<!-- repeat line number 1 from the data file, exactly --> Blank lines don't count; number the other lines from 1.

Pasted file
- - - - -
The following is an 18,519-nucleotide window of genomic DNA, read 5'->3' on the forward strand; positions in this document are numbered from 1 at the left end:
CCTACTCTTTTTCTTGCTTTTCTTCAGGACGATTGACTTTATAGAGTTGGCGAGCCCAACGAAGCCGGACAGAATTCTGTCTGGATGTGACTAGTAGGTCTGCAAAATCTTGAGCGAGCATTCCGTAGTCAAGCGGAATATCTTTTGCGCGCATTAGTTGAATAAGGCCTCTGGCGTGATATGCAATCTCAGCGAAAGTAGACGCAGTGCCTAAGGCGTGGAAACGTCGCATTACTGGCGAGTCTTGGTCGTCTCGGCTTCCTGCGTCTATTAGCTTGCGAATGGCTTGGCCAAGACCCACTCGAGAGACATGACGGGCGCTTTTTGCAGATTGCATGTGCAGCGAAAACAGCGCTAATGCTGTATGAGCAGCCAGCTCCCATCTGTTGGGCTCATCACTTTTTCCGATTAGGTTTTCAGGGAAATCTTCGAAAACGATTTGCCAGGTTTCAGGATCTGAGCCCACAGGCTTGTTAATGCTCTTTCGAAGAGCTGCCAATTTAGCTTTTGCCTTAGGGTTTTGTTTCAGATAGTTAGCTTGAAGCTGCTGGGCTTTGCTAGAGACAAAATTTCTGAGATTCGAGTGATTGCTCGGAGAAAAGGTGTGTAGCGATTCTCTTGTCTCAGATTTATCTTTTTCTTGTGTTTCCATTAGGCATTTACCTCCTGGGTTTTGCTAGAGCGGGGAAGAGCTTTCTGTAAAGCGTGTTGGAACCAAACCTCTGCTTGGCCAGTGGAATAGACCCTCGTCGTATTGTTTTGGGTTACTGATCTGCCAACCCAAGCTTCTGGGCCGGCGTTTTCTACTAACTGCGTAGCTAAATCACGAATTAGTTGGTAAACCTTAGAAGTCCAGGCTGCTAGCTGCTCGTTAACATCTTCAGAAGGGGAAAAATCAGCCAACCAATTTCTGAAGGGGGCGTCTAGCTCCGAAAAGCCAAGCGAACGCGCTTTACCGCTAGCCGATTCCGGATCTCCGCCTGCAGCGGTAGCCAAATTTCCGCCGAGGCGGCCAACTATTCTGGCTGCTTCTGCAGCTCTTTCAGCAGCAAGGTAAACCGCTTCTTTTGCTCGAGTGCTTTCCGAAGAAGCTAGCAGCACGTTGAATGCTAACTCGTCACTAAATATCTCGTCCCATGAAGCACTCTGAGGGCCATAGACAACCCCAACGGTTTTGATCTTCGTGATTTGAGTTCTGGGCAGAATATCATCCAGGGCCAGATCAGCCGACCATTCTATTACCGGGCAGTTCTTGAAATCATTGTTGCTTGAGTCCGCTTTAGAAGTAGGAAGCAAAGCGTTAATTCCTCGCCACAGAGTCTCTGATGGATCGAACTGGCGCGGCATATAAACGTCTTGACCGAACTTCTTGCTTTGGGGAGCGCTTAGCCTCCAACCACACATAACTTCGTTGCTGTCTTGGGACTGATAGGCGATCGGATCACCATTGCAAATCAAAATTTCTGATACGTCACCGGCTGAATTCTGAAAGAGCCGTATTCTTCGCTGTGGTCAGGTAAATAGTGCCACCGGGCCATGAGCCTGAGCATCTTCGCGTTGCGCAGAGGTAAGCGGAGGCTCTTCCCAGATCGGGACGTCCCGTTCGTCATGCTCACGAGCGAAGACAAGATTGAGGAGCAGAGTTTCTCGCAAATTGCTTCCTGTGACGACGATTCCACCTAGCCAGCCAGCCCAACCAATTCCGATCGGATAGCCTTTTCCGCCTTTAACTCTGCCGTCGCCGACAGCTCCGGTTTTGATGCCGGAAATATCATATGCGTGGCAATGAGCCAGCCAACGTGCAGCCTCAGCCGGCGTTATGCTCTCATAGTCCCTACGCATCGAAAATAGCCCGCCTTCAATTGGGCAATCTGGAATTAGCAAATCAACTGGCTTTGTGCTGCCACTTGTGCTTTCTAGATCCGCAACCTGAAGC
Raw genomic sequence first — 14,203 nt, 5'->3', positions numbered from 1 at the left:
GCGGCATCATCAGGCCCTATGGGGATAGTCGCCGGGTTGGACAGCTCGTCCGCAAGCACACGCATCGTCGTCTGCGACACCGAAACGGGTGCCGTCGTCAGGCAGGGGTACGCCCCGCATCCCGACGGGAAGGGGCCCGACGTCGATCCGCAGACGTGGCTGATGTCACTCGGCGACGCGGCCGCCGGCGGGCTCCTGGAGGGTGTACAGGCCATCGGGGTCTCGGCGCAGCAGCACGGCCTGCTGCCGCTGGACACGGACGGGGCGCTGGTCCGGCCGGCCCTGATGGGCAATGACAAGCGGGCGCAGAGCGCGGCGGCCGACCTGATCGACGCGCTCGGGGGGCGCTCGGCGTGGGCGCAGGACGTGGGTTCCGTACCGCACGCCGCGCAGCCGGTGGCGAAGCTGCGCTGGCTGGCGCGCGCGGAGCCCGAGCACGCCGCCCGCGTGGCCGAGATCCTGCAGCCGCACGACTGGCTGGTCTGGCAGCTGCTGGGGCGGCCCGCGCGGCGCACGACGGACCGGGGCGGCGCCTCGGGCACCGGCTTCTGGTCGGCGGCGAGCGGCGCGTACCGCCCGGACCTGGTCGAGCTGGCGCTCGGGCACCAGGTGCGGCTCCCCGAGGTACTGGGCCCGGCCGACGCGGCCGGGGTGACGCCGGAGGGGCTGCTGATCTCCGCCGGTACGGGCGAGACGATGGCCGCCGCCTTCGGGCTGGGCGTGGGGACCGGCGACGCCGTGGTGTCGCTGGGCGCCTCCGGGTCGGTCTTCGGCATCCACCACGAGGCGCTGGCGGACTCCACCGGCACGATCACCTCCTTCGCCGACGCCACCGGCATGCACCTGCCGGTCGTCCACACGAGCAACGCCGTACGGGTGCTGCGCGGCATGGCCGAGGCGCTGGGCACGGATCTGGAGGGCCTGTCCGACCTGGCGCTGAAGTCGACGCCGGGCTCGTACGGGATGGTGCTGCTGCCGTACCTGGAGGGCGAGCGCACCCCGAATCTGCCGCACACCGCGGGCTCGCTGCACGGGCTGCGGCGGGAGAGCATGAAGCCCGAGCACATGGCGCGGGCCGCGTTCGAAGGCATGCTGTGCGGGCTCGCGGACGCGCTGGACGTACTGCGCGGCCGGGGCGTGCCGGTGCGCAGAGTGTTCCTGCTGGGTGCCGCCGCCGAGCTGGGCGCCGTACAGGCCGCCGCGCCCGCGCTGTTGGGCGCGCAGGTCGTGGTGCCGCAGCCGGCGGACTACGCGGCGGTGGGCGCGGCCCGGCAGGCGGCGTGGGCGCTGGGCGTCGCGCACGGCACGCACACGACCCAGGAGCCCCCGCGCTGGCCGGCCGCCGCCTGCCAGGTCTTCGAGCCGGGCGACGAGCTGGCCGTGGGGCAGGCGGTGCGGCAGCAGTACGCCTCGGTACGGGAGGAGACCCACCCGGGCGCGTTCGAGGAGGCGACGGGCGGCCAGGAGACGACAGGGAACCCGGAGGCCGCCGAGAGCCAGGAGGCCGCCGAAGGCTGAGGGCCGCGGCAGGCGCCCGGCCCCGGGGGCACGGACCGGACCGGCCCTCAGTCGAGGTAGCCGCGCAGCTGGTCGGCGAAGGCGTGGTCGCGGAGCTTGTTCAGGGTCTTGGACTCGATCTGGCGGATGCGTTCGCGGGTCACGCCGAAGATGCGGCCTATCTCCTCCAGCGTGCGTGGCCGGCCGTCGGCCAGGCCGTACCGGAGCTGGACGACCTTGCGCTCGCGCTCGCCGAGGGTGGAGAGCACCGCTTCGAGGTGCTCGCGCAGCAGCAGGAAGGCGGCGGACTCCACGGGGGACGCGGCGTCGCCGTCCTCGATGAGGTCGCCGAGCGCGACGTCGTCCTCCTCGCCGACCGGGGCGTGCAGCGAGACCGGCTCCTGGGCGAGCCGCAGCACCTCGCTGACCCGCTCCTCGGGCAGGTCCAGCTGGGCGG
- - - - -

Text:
The following is an 18,519-nucleotide window of genomic DNA, read 5'->3' on the forward strand; positions in this document are numbered from 1 at the left end: